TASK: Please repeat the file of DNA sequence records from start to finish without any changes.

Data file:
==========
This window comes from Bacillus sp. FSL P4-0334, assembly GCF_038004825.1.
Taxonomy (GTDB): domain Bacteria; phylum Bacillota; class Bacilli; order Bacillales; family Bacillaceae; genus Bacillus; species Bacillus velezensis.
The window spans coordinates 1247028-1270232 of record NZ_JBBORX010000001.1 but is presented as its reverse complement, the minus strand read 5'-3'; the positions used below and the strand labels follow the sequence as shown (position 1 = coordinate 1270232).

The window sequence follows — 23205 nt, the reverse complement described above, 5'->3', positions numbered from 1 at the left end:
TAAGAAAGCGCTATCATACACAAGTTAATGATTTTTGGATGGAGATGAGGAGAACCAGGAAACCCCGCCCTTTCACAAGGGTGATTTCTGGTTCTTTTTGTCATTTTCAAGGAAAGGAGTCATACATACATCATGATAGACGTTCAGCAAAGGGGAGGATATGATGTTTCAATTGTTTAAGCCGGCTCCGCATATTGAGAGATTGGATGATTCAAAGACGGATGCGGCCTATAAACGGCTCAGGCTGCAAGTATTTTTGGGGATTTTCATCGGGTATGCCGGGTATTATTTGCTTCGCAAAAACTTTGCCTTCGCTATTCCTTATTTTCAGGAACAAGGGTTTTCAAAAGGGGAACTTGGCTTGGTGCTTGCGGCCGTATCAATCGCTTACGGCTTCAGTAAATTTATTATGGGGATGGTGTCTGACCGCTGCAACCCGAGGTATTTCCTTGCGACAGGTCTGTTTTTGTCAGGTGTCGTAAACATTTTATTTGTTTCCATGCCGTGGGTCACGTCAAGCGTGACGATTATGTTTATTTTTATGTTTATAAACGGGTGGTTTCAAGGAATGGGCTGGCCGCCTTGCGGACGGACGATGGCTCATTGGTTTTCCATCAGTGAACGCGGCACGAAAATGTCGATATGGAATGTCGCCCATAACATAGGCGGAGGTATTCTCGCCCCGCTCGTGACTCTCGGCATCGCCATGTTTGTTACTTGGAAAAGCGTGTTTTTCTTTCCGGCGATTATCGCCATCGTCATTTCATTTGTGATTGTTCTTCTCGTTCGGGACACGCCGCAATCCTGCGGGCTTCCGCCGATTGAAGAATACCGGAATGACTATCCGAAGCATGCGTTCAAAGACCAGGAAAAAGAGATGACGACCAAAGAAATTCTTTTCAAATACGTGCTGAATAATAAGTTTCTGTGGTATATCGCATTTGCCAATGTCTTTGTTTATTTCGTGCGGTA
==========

This window comes from Bacillus sp. FSL P4-0334, assembly GCF_038004825.1.
Taxonomy (GTDB): domain Bacteria; phylum Bacillota; class Bacilli; order Bacillales; family Bacillaceae; genus Bacillus; species Bacillus velezensis.
The window spans coordinates 1247028-1270232 of record NZ_JBBORX010000001.1 but is presented as its reverse complement, the minus strand read 5'-3'; the positions used below and the strand labels follow the sequence as shown (position 1 = coordinate 1270232).

The window sequence follows — 23205 nt, the reverse complement described above, 5'->3', positions numbered from 1 at the left end:
TAAGAAAGCGCTATCATACACAAGTTAATGATTTTTGGATGGAGATGAGGAGAACCAGGAAACCCCGCCCTTTCACAAGGGTGATTTCTGGTTCTTTTTGTCATTTTCAAGGAAAGGAGTCATACATACATCATGATAGACGTTCAGCAAAGGGGAGGATATGATGTTTCAATTGTTTAAGCCGGCTCCGCATATTGAGAGATTGGATGATTCAAAGACGGATGCGGCCTATAAACGGCTCAGGCTGCAAGTATTTTTGGGGATTTTCATCGGGTATGCCGGGTATTATTTGCTTCGCAAAAACTTTGCCTTCGCTATTCCTTATTTTCAGGAACAAGGGTTTTCAAAAGGGGAACTTGGCTTGGTGCTTGCGGCCGTATCAATCGCTTACGGCTTCAGTAAATTTATTATGGGGATGGTGTCTGACCGCTGCAACCCGAGGTATTTCCTTGCGACAGGTCTGTTTTTGTCAGGTGTCGTAAACATTTTATTTGTTTCCATGCCGTGGGTCACGTCAAGCGTGACGATTATGTTTATTTTTATGTTTATAAACGGGTGGTTTCAAGGAATGGGCTGGCCGCCTTGCGGACGGACGATGGCTCATTGGTTTTCCATCAGTGAACGCGGCACGAAAATGTCGATATGGAATGTCGCCCATAACATAGGCGGAGGTATTCTCGCCCCGCTCGTGACTCTCGGCATCGCCATGTTTGTTACTTGGAAAAGCGTGTTTTTCTTTCCGGCGATTATCGCCATCGTCATTTCATTTGTGATTGTTCTTCTCGTTCGGGACACGCCGCAATCCTGCGGGCTTCCGCCGATTGAAGAATACCGGAATGACTATCCGAAGCATGCGTTCAAAGACCAGGAAAAAGAGATGACGACCAAAGAAATTCTTTTCAAATACGTGCTGAATAATAAGTTTCTGTGGTATATCGCATTTGCCAATGTCTTTGTTTATTTCGTGCGGTA